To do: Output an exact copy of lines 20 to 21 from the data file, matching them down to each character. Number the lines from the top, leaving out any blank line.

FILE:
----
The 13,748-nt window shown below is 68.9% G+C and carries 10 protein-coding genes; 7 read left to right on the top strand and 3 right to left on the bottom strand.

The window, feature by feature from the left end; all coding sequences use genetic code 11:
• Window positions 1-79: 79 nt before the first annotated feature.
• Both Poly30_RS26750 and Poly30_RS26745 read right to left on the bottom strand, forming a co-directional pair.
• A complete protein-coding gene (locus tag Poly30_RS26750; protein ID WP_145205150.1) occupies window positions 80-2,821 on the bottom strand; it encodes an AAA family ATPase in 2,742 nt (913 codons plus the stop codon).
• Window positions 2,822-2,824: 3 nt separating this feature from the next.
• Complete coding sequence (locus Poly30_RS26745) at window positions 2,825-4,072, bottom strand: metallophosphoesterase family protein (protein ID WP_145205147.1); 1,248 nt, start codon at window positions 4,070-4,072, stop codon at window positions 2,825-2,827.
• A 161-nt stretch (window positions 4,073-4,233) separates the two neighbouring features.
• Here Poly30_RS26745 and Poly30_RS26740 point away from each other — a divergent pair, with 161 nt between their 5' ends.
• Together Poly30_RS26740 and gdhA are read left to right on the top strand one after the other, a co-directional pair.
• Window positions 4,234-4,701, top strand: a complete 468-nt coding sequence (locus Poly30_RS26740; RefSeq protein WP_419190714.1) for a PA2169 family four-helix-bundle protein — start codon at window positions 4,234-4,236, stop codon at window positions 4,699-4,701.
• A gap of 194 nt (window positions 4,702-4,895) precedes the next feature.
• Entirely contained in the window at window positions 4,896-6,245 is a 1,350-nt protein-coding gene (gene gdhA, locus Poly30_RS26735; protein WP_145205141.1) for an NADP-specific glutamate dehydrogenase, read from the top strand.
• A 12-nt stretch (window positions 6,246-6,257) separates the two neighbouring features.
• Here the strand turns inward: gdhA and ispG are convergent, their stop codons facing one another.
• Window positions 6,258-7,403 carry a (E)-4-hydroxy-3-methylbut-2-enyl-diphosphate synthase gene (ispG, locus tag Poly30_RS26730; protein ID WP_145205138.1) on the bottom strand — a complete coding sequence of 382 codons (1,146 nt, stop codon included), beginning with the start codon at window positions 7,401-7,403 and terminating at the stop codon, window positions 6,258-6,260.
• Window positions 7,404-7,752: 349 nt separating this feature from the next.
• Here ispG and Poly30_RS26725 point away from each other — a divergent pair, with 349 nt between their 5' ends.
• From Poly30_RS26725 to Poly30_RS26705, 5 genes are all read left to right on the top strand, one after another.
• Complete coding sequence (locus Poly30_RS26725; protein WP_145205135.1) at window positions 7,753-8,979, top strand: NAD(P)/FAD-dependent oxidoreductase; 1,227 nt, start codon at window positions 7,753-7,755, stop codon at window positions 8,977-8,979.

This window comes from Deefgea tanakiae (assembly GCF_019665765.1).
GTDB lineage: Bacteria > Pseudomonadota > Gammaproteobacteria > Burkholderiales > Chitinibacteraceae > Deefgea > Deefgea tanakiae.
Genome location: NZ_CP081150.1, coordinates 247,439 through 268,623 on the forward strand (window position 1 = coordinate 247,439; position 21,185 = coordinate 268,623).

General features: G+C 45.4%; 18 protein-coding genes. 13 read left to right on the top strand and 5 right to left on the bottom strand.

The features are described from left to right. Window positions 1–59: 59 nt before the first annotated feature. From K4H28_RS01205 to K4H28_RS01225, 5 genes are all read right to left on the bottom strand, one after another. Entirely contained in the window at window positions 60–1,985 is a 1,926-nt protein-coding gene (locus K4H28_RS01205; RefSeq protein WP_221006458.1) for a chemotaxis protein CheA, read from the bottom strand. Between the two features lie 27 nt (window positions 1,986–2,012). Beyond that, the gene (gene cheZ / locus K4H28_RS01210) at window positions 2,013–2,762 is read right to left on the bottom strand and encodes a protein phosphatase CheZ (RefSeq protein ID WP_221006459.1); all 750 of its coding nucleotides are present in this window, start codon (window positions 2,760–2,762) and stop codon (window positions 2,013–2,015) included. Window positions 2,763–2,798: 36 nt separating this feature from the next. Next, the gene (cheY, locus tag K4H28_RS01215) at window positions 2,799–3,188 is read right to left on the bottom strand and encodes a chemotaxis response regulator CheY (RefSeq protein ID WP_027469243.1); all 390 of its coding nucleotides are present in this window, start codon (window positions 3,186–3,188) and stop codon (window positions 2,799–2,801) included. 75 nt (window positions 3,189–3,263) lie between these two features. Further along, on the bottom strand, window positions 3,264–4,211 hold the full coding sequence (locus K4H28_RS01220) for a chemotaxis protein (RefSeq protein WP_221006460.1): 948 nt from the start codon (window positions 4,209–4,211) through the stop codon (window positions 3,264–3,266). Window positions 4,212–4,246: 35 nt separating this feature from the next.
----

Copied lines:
• Complete coding sequence (locus Poly30_RS26725; protein WP_145205135.1) at window positions 7,753-8,979, top strand: NAD(P)/FAD-dependent oxidoreductase; 1,227 nt, start codon at window positions 7,753-7,755, stop codon at window positions 8,977-8,979.

This window comes from Deefgea tanakiae (assembly GCF_019665765.1).